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From genes to function: variation in antimicrobial activity of avian β-defensin peptides from mallards
Linnaeus University, Faculty of Health and Life Sciences, Department of Biology and Environmental Science. (Zoonotic Ecology and Epidemiology)
(Zoonotic Ecology and Epidemiology)
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Abstract [en]

Avian β-defensins are an important class of antimicrobial peptides in birds. These short cationic peptides are directly involved in the clearance of infections by membrane disruption, but can also act as immunomodulators and chemotactic agents recruiting immune cells. Recent genomic studies have shown the presence of several different avian β-defensin (AvBD) genes across the avian phylogeny, but also significant copy number variation and occurrence of pseudogenes. In mallard (Anas platyrhynchos) and other waterfowl AvBD genes are conserved and seem to be maintained by purifying selection. Due to their relatively simple peptide structure and direct mode of action, AvBDs is a potential tractable system to investigate how small differences in the gene sequence translates into differences in immune function. Here, we used genomic information from three different mallard defensin loci (AvBD4, AvBD10 and AvBD13) and synthesized the linear peptides from the most common allele of each locus, plus two rare alleles from AvBD13 locus and measured their antimicrobial activity against Gram-negative (E. coli and S. Typhimurium) and Gram-positive (S. aureus and M. luteus) bacteria. In these assays, AvBD4 showed the most potent antibacterial activity against both Gram-negative and Gram-positive bacteria, with an IC50 value of 0.48 mM against S. Typhimurium. Among AvBD13 peptides, the less frequently observed AvBD13:2 variant, was most potent, with IC50 value against S. aureus approximately 15 times lower than that of the most common AvBD13:1. Interestingly, AvBD10 had no antibacterial effect on the tested bacteria. Thus, antimicrobial function varied substantially among loci, but also within the AvBD13 locus, suggesting a direct link between genetic variation and immune function variation. Interestingly, results from assays with AvBD4 and AvBD13 seem to indicate that a higher positive net charge in peptides is associated with a more potent antibacterial effect.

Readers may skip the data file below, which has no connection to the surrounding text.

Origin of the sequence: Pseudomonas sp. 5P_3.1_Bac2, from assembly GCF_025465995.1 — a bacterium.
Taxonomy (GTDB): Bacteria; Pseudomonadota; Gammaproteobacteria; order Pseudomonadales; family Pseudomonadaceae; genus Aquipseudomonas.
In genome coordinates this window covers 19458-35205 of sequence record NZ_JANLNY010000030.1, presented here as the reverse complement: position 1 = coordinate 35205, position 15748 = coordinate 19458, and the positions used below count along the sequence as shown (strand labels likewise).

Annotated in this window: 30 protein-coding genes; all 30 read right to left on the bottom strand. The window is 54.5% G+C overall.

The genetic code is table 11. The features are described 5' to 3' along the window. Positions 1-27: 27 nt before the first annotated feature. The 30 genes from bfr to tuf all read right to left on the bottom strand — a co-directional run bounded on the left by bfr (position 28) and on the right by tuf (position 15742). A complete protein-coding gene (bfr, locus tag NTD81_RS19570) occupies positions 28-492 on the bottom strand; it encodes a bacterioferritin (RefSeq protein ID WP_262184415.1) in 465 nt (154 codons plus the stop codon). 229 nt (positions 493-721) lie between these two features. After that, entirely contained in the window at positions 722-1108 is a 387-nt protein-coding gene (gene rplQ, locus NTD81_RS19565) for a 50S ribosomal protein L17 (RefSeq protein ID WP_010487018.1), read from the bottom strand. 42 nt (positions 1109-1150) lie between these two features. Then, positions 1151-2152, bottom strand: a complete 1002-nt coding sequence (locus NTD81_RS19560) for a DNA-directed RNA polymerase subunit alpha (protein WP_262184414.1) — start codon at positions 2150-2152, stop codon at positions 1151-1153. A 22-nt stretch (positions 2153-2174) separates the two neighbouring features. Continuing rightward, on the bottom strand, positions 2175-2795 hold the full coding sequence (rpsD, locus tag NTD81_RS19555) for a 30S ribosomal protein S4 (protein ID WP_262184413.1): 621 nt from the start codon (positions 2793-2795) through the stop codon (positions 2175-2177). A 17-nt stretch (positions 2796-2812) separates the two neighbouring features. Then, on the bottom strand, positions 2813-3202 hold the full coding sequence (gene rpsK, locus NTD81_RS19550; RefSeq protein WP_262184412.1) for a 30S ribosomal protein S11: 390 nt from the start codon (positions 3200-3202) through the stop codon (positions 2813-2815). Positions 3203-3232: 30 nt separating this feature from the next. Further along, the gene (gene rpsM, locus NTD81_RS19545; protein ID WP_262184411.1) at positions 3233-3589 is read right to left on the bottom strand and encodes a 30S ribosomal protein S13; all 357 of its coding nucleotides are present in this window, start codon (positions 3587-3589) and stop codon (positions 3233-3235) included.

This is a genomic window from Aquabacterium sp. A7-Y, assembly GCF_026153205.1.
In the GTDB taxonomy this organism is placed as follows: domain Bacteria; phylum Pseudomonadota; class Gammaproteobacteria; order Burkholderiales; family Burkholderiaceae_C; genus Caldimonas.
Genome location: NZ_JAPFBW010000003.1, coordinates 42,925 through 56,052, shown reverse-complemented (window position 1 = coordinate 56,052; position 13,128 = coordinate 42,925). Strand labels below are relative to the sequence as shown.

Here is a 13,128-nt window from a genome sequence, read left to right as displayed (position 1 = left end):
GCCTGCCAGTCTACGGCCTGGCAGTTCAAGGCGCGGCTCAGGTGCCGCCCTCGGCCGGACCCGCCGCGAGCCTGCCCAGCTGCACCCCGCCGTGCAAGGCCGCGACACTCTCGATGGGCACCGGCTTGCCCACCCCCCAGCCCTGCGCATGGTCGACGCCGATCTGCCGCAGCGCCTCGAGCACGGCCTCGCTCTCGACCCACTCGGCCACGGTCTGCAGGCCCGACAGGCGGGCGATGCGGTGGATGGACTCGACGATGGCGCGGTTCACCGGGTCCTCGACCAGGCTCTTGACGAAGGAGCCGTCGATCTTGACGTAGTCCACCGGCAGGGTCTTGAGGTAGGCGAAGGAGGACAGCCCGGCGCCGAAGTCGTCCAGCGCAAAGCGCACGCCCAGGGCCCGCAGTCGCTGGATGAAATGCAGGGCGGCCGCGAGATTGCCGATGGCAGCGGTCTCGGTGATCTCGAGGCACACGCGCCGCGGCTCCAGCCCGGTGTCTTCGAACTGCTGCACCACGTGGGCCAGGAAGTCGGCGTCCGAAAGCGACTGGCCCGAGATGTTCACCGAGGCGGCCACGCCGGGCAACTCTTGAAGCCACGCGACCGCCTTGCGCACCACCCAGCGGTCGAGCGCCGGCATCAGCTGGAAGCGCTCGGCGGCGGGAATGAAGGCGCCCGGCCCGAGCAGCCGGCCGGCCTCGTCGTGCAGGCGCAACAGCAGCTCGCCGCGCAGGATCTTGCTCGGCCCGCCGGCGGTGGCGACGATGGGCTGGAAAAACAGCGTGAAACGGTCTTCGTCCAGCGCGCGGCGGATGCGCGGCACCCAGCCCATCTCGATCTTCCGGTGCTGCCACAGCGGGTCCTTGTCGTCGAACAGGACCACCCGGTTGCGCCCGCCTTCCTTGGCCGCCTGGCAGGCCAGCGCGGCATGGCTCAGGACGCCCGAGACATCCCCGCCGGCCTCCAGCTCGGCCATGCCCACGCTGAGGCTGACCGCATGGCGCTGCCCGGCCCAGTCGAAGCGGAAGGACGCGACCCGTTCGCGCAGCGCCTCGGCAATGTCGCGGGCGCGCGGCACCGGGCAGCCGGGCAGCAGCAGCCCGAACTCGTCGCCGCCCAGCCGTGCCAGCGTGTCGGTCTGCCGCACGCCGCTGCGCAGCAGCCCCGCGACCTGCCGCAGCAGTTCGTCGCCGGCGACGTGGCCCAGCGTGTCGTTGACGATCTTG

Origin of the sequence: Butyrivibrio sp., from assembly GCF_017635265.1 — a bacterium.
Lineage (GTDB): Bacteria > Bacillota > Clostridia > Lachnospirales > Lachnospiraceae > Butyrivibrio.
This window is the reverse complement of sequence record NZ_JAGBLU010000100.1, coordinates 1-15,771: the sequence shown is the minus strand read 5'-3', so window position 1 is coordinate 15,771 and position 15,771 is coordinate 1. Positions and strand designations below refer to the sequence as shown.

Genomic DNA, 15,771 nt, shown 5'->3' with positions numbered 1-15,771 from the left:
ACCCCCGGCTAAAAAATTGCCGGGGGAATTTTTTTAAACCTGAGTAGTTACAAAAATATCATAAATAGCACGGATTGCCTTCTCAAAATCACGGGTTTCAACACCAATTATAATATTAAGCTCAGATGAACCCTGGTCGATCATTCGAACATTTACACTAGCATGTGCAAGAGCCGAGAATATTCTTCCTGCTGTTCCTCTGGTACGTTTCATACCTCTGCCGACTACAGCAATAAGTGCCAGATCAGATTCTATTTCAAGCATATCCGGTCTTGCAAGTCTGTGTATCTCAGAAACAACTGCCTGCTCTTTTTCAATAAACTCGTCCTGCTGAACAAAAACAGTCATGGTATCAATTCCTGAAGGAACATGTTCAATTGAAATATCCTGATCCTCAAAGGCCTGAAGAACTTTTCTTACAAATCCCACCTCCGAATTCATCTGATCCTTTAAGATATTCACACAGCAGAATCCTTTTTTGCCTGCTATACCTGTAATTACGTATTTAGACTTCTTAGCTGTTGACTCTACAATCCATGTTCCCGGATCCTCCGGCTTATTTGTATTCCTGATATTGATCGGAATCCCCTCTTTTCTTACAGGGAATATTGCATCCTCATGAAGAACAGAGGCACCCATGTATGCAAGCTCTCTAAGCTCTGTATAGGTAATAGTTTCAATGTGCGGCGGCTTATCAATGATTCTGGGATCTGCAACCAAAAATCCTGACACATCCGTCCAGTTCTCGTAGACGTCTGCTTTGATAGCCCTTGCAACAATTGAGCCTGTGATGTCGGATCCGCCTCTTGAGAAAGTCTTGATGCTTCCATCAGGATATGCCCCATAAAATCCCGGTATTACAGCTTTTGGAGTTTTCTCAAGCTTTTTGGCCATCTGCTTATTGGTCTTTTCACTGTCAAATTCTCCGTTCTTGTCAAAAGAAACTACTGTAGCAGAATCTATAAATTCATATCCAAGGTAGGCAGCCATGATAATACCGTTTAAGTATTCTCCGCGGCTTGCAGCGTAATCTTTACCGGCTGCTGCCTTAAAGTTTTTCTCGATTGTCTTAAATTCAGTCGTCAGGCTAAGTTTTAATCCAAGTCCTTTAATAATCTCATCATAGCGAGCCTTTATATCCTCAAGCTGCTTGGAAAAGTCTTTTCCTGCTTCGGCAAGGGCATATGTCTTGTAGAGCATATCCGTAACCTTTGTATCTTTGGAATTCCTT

National Category
Immunology
Research subject
Biomedical Sciences, Immunology
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URN: urn:nbn:se:lnu:diva-91974OAI: oai:DiVA.org:lnu-91974DiVA, id: diva2:1392377
Available from: 2020-02-07 Created: 2020-02-07 Last updated: 2020-02-07
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